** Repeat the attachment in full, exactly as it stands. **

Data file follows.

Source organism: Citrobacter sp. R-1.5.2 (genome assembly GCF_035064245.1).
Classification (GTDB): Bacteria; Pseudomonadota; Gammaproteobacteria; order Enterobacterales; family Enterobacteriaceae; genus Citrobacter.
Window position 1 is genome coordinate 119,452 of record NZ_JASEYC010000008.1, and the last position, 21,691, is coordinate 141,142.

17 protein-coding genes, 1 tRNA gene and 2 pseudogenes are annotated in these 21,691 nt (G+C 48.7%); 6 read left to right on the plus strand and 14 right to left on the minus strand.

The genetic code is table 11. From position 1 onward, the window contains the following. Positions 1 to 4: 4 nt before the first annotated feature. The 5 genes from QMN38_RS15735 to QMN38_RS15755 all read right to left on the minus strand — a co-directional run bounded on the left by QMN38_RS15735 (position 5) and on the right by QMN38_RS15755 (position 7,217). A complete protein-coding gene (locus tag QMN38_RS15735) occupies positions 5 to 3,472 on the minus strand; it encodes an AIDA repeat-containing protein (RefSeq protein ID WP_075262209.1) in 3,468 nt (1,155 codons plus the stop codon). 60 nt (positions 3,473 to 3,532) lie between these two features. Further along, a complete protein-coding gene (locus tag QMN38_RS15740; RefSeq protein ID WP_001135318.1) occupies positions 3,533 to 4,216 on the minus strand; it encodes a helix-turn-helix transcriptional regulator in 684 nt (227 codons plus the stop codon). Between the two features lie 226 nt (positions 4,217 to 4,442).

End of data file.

Source organism: Citrobacter sp. R-1.5.2 (genome assembly GCF_035064245.1).
Classification (GTDB): Bacteria; Pseudomonadota; Gammaproteobacteria; order Enterobacterales; family Enterobacteriaceae; genus Citrobacter.
Window position 1 is genome coordinate 119,452 of record NZ_JASEYC010000008.1, and the last position, 21,691, is coordinate 141,142.

17 protein-coding genes, 1 tRNA gene and 2 pseudogenes are annotated in these 21,691 nt (G+C 48.7%); 6 read left to right on the plus strand and 14 right to left on the minus strand.

The genetic code is table 11. From position 1 onward, the window contains the following. Positions 1 to 4: 4 nt before the first annotated feature. The 5 genes from QMN38_RS15735 to QMN38_RS15755 all read right to left on the minus strand — a co-directional run bounded on the left by QMN38_RS15735 (position 5) and on the right by QMN38_RS15755 (position 7,217). A complete protein-coding gene (locus tag QMN38_RS15735) occupies positions 5 to 3,472 on the minus strand; it encodes an AIDA repeat-containing protein (RefSeq protein ID WP_075262209.1) in 3,468 nt (1,155 codons plus the stop codon). 60 nt (positions 3,473 to 3,532) lie between these two features. Further along, a complete protein-coding gene (locus tag QMN38_RS15740; RefSeq protein ID WP_001135318.1) occupies positions 3,533 to 4,216 on the minus strand; it encodes a helix-turn-helix transcriptional regulator in 684 nt (227 codons plus the stop codon). Between the two features lie 226 nt (positions 4,217 to 4,442).